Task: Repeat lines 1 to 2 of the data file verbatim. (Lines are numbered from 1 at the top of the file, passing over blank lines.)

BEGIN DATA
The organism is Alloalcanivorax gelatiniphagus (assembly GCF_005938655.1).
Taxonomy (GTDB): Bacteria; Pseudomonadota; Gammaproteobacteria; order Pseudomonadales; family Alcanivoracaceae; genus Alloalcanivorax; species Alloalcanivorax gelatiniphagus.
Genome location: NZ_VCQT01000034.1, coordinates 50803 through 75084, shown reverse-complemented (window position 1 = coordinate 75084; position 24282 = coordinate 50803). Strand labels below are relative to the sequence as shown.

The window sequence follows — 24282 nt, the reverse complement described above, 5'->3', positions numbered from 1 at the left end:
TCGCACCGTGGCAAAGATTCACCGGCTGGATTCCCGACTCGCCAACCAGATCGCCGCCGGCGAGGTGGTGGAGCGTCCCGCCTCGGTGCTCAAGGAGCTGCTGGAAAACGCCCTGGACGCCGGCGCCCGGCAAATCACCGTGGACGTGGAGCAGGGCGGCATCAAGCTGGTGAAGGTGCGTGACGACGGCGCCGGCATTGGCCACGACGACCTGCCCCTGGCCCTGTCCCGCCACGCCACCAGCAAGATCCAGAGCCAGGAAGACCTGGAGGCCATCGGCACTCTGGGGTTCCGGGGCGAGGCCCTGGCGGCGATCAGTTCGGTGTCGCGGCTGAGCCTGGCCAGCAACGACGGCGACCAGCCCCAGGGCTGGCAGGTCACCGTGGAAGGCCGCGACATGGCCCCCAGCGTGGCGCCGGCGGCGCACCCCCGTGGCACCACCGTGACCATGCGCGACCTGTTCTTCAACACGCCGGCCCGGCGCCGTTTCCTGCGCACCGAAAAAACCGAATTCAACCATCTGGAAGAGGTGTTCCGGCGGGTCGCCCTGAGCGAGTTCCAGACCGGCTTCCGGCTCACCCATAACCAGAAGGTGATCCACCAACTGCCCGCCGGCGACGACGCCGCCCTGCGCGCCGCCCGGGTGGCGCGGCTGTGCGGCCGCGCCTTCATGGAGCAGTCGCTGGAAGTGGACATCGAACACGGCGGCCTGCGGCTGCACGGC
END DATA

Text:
The organism is Alloalcanivorax gelatiniphagus (assembly GCF_005938655.1).
Taxonomy (GTDB): Bacteria; Pseudomonadota; Gammaproteobacteria; order Pseudomonadales; family Alcanivoracaceae; genus Alloalcanivorax; species Alloalcanivorax gelatiniphagus.